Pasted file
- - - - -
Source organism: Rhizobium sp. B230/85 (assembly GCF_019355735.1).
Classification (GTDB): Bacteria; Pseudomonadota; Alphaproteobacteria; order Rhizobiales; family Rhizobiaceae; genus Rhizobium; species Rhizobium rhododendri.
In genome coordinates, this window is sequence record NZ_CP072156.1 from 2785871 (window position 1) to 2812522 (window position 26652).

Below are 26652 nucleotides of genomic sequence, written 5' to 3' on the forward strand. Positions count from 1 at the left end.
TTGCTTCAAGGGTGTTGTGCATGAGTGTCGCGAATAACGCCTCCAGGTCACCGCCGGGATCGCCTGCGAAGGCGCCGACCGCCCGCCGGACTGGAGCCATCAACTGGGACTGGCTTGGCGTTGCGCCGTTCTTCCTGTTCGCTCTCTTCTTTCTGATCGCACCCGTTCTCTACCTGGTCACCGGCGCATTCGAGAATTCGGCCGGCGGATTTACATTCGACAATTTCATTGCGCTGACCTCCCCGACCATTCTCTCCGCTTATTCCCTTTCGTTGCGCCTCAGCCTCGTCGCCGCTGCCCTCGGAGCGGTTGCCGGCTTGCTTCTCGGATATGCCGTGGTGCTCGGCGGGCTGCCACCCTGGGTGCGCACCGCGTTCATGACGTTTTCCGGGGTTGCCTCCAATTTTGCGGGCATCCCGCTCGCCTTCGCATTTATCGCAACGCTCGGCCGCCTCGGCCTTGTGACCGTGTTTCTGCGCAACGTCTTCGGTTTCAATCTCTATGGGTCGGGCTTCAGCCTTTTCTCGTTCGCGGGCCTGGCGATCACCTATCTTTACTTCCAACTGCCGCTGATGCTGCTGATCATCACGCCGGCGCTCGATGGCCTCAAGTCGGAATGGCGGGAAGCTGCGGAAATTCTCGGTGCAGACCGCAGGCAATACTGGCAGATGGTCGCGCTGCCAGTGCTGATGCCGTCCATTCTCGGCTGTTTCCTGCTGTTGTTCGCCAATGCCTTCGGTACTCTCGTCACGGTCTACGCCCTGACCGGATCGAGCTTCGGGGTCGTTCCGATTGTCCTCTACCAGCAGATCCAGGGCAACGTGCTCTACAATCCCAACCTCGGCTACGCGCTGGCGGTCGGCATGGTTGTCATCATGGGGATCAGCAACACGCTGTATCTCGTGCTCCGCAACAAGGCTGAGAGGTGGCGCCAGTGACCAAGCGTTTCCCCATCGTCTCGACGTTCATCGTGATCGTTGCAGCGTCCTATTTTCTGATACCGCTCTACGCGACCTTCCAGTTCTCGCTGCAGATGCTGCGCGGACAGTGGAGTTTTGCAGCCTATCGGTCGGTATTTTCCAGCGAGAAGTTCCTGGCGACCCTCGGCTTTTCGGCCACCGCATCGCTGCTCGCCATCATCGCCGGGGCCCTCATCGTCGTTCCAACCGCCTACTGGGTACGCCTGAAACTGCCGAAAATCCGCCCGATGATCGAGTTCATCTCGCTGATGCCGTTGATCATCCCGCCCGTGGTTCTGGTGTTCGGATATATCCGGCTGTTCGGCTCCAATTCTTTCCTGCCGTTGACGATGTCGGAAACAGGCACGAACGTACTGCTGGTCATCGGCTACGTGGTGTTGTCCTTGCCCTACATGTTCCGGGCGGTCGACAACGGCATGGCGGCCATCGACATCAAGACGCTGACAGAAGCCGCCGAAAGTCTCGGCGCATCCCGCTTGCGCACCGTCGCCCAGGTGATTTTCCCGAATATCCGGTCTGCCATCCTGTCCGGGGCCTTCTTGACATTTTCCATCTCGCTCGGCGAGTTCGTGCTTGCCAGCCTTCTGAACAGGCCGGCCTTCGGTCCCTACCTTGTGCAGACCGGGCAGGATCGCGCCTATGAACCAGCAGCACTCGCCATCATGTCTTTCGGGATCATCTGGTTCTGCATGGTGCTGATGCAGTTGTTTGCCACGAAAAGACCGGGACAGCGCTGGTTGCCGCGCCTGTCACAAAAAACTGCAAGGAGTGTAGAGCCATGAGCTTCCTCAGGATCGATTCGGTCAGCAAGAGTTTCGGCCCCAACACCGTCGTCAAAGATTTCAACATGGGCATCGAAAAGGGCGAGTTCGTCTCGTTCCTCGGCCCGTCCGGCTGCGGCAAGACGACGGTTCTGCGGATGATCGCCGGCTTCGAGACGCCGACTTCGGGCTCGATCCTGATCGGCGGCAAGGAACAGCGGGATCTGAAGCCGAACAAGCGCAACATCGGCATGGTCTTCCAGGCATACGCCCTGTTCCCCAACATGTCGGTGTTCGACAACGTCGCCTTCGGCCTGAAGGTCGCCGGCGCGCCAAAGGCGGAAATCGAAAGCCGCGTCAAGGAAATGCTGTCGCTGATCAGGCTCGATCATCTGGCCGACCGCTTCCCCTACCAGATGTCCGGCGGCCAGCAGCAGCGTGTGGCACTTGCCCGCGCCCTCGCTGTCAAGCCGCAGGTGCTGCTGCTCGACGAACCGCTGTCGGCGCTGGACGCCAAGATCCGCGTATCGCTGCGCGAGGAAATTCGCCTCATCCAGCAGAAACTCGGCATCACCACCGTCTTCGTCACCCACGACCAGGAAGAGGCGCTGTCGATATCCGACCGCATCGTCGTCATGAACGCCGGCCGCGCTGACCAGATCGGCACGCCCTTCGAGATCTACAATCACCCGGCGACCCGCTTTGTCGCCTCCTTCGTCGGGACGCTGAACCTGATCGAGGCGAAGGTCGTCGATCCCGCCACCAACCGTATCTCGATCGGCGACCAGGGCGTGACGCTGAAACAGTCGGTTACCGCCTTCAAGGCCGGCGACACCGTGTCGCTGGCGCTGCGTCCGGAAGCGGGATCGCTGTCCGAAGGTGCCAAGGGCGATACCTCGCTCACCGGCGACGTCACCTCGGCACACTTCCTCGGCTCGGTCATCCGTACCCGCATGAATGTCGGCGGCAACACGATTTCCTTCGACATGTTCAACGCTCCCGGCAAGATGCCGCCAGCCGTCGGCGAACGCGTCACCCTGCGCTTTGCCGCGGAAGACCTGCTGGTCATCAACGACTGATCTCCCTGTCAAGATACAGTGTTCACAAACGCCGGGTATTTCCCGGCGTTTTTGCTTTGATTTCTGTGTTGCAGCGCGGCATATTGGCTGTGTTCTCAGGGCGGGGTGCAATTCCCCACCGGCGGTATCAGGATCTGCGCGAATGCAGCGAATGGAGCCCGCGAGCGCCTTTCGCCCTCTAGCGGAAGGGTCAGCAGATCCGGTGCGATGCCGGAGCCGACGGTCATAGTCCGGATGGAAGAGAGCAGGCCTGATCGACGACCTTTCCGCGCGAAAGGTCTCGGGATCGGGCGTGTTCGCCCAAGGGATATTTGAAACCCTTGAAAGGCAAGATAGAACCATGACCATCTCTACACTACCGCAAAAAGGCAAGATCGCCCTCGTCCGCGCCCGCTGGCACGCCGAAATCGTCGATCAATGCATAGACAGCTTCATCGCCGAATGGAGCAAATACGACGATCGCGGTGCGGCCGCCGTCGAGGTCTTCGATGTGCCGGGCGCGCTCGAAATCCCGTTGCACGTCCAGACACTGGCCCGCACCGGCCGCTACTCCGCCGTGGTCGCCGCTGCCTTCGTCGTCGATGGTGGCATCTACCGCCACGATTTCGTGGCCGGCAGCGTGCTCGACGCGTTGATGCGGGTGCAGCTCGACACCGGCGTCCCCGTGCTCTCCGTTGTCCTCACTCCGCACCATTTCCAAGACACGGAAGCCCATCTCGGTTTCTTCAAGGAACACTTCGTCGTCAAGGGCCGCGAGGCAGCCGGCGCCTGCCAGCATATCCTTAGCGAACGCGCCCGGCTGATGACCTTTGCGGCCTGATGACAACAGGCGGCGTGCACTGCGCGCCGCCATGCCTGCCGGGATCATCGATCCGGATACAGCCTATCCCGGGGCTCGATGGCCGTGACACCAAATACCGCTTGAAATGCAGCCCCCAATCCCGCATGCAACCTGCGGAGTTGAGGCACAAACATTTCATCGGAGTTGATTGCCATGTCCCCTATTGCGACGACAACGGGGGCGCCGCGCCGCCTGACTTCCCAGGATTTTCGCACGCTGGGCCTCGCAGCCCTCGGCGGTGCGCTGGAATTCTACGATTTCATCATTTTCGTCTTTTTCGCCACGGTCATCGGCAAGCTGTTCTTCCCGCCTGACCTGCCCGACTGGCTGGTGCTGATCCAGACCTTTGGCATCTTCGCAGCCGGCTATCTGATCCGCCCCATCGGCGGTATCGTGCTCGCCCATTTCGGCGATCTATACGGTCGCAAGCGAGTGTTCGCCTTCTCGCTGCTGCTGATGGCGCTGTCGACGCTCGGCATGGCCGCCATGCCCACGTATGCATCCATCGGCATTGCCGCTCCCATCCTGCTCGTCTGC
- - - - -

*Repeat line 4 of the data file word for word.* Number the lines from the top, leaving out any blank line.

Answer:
Below are 26652 nucleotides of genomic sequence, written 5' to 3' on the forward strand. Positions count from 1 at the left end.